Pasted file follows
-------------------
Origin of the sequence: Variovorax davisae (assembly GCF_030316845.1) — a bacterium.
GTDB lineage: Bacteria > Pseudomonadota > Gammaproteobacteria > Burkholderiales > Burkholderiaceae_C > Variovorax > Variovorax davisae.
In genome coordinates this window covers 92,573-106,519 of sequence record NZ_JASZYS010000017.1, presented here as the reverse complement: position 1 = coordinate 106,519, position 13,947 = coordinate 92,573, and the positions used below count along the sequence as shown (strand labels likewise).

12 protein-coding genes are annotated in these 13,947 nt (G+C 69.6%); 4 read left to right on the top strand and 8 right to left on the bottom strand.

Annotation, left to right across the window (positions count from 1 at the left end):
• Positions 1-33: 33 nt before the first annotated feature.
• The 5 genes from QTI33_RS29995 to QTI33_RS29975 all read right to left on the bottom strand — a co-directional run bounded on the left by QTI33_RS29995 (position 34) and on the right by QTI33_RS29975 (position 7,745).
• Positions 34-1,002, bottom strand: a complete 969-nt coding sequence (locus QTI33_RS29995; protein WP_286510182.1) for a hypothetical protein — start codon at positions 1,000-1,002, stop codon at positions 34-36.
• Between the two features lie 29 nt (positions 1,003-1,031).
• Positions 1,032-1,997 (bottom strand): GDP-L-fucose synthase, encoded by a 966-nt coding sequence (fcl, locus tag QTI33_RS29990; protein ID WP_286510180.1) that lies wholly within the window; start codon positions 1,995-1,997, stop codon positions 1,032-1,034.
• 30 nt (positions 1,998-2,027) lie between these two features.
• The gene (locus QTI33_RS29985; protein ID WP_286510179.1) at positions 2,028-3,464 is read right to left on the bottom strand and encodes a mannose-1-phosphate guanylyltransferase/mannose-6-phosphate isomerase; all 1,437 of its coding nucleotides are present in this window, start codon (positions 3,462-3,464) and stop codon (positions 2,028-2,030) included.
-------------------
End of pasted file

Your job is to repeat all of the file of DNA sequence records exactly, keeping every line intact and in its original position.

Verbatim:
Origin of the sequence: Variovorax davisae (assembly GCF_030316845.1) — a bacterium.
GTDB lineage: Bacteria > Pseudomonadota > Gammaproteobacteria > Burkholderiales > Burkholderiaceae_C > Variovorax > Variovorax davisae.
In genome coordinates this window covers 92,573-106,519 of sequence record NZ_JASZYS010000017.1, presented here as the reverse complement: position 1 = coordinate 106,519, position 13,947 = coordinate 92,573, and the positions used below count along the sequence as shown (strand labels likewise).

12 protein-coding genes are annotated in these 13,947 nt (G+C 69.6%); 4 read left to right on the top strand and 8 right to left on the bottom strand.

Annotation, left to right across the window (positions count from 1 at the left end):
• Positions 1-33: 33 nt before the first annotated feature.
• The 5 genes from QTI33_RS29995 to QTI33_RS29975 all read right to left on the bottom strand — a co-directional run bounded on the left by QTI33_RS29995 (position 34) and on the right by QTI33_RS29975 (position 7,745).
• Positions 34-1,002, bottom strand: a complete 969-nt coding sequence (locus QTI33_RS29995; protein WP_286510182.1) for a hypothetical protein — start codon at positions 1,000-1,002, stop codon at positions 34-36.
• Between the two features lie 29 nt (positions 1,003-1,031).
• Positions 1,032-1,997 (bottom strand): GDP-L-fucose synthase, encoded by a 966-nt coding sequence (fcl, locus tag QTI33_RS29990; protein ID WP_286510180.1) that lies wholly within the window; start codon positions 1,995-1,997, stop codon positions 1,032-1,034.
• 30 nt (positions 1,998-2,027) lie between these two features.
• The gene (locus QTI33_RS29985; protein ID WP_286510179.1) at positions 2,028-3,464 is read right to left on the bottom strand and encodes a mannose-1-phosphate guanylyltransferase/mannose-6-phosphate isomerase; all 1,437 of its coding nucleotides are present in this window, start codon (positions 3,462-3,464) and stop codon (positions 2,028-2,030) included.